Nyhavn lane is the social life in Copenhagen. Restaurants and cafes lined up in rows, boat tours on the canal, benches where you can sit with your drink, shops and shops, jazz music you will hear in the background will show you that Nyhavn is the heart of Copenhagen.
Nyhavn means New Port in Turkish. Hans Christian Andersen, the author of the fairy tales we will all know when it comes to Tales from Andersen, lived in Nyhavn for 18 years. The area still has an atmosphere that evokes fairy tales with its wooden ships moored in the harbor and colorful buildings dating from the 1600s lined up side by side like toys. Building number 20, where Andersen lived, is one of Nyhavn’s must-see places. It is known that the author also lived in buildings 18 and 67. Andersen wrote his most beautiful fairy tales in these houses.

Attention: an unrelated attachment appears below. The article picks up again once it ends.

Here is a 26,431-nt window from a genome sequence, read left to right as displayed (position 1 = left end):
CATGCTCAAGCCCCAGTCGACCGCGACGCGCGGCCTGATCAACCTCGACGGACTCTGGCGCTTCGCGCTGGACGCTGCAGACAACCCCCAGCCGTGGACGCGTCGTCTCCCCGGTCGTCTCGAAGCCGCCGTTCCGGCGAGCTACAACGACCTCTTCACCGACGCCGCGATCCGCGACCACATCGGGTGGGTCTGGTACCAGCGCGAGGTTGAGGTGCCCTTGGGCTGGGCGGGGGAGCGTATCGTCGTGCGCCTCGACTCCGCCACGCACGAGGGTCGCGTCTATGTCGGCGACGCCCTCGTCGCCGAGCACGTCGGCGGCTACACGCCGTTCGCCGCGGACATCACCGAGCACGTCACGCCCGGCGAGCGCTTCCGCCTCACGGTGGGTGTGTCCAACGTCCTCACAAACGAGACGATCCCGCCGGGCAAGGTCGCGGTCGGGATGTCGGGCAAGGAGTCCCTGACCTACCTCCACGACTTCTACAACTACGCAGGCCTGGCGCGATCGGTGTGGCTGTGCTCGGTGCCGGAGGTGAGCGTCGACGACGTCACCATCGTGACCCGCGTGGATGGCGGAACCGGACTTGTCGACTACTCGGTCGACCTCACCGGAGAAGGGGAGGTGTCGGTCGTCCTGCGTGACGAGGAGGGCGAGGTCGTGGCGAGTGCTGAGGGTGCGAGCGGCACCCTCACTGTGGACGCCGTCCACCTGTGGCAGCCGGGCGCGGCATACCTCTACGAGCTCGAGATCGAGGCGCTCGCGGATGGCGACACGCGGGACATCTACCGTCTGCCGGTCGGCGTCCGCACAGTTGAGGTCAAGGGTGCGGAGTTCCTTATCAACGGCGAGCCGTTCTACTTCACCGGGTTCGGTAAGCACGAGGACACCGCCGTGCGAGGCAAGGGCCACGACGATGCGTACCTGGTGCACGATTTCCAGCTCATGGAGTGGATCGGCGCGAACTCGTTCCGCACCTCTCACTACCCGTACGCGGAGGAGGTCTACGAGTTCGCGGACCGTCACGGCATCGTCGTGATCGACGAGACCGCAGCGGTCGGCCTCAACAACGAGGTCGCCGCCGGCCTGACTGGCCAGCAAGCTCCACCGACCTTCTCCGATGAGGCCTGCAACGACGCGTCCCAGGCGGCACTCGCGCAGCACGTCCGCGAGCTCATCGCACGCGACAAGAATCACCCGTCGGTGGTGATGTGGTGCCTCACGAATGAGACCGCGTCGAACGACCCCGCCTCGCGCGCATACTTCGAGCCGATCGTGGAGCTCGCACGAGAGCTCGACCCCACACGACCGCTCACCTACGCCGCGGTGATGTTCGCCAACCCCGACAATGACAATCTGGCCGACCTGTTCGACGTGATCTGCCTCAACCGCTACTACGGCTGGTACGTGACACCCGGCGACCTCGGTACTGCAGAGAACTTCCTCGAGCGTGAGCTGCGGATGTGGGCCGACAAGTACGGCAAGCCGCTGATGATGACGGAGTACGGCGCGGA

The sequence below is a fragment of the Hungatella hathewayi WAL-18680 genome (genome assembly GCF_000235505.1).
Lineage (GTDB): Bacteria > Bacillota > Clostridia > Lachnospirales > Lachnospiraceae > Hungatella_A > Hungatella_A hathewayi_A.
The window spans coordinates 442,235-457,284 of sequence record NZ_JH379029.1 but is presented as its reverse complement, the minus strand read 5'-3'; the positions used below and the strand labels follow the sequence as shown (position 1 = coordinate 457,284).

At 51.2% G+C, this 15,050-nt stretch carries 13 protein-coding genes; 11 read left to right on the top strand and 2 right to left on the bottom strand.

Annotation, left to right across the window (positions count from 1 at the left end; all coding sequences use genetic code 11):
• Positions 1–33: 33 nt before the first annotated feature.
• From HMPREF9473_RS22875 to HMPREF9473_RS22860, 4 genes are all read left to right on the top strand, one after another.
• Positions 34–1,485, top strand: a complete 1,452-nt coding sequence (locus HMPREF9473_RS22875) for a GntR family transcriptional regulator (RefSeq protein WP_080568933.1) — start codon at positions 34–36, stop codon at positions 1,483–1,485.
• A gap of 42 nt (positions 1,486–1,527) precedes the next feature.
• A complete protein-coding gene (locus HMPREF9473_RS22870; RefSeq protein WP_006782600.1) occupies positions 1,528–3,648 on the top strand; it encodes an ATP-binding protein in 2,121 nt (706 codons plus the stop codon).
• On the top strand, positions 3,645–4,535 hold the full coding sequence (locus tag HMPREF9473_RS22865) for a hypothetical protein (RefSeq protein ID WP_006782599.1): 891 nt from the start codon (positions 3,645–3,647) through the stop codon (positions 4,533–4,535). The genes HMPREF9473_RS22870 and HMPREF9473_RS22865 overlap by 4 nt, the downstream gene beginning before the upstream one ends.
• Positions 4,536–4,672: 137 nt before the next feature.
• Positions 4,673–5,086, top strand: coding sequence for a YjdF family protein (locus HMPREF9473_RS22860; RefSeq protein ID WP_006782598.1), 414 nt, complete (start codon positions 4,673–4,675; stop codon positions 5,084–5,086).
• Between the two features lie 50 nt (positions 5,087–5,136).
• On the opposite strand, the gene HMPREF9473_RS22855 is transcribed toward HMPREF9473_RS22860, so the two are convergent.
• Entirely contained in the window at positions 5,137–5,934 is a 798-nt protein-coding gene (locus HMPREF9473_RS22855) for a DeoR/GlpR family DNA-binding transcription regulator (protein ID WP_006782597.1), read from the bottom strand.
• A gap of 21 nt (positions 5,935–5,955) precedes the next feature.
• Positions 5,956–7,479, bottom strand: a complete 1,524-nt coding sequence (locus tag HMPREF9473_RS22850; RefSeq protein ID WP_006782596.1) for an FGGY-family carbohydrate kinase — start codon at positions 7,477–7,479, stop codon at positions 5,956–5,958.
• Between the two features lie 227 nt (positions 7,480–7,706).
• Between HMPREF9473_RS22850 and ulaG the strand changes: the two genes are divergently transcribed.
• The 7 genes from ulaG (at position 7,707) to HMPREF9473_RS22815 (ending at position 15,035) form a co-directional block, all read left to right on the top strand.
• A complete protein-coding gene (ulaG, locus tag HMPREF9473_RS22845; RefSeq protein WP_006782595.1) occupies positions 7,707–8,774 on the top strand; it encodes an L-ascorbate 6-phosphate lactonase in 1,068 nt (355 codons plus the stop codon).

Another important house in Nyhavn is building number 9. This building was built in 1681 and has remained intact and in its original form until today.
As for the history of the region, it was built by King Christian V in 1670-1673. Although it maintained its importance in the field of maritime transportation and trade until the 1900s, the increasing size of the ships transformed the port into a port of secondary importance, where only small ships visited after a point. Nyhavn carries its importance in the history of shipping to the present day with the ships that can be visited as a museum and the Mindeankeret, or Anchor Monument, dedicated to sailors who lost their lives.
The architectural award-winning Royal Theater designed on the water is another place you should see. Opened in 2008, the theater feels as if it is floating in water.
Art enthusiasts shouldn’t miss the Copenhagen Opera House either. Built in 2005 with a capacity of 1700 people, this building has 14 floors. As such, it is among the most special opera houses in the world.